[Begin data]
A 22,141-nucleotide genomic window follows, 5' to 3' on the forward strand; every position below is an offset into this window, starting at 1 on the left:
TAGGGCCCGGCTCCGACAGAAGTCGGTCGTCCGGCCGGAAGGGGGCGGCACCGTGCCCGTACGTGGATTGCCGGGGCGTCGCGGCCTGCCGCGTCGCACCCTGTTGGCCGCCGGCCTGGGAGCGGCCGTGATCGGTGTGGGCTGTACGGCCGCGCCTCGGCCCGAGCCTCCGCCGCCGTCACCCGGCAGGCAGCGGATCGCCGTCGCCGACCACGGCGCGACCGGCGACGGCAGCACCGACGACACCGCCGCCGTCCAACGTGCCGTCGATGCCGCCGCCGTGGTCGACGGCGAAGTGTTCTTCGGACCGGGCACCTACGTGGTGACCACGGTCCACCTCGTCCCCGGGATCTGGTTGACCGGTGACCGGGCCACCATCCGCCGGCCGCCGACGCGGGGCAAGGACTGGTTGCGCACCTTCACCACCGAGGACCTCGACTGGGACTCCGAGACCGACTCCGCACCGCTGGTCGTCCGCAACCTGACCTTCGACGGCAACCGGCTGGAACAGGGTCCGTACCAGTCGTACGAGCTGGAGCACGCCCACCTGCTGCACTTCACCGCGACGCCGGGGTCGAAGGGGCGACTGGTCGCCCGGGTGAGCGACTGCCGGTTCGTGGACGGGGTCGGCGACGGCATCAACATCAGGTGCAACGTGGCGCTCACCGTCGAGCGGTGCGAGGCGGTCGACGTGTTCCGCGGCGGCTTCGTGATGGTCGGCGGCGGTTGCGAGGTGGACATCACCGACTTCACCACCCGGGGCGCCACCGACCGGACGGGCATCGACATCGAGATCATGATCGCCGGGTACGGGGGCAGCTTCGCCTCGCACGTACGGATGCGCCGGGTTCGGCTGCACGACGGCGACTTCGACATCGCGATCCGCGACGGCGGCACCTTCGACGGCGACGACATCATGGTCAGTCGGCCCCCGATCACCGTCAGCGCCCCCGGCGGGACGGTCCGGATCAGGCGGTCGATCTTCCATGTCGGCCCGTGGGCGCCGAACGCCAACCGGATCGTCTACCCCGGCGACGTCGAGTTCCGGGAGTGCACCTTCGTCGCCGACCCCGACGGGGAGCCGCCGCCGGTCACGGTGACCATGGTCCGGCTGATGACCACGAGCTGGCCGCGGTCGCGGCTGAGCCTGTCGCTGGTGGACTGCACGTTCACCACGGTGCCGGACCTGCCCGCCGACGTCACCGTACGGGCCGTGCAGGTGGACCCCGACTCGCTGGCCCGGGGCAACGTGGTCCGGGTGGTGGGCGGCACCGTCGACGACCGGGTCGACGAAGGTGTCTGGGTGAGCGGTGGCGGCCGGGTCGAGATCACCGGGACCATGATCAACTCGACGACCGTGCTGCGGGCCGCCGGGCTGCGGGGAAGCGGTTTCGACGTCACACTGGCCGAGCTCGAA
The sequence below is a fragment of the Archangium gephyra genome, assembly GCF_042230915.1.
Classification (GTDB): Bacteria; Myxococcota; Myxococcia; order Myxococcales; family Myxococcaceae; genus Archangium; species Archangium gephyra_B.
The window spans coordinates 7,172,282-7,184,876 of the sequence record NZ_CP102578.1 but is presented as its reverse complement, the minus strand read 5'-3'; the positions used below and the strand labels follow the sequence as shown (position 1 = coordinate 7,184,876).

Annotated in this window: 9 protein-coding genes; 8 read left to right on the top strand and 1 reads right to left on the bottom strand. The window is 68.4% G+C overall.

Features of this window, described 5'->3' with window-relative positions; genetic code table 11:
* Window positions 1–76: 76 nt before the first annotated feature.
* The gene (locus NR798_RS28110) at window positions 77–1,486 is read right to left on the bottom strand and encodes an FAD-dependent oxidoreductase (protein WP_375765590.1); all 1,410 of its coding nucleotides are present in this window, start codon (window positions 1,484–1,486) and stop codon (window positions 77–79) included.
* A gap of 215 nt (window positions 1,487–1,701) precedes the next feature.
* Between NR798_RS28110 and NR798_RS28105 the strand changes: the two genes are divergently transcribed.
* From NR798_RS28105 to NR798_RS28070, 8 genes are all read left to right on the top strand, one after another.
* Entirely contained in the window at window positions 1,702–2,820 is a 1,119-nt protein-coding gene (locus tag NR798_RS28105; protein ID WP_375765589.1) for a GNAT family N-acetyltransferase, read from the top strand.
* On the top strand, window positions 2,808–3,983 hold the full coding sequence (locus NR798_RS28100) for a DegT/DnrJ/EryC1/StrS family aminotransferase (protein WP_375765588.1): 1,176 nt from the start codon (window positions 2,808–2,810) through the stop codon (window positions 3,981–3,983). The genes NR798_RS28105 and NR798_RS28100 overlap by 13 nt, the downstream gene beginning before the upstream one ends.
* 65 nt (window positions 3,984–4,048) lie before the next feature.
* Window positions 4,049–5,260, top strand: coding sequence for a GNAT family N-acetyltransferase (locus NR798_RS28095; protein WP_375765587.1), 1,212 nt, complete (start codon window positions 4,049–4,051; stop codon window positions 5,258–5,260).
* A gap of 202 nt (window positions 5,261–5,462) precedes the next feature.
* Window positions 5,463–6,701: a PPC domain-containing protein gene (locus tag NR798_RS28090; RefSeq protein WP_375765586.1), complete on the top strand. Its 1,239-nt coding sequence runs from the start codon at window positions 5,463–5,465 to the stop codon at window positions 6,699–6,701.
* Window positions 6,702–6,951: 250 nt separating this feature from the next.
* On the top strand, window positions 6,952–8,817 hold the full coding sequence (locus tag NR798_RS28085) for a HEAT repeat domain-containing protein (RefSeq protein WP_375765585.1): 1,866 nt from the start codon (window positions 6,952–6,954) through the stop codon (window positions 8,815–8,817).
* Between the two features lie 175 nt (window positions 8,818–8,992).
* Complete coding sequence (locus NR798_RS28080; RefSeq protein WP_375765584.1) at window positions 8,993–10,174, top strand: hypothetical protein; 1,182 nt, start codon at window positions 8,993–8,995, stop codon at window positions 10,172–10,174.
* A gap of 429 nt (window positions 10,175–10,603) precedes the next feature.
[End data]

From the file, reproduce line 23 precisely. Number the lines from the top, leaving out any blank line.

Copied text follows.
* A gap of 429 nt (window positions 10,175–10,603) precedes the next feature.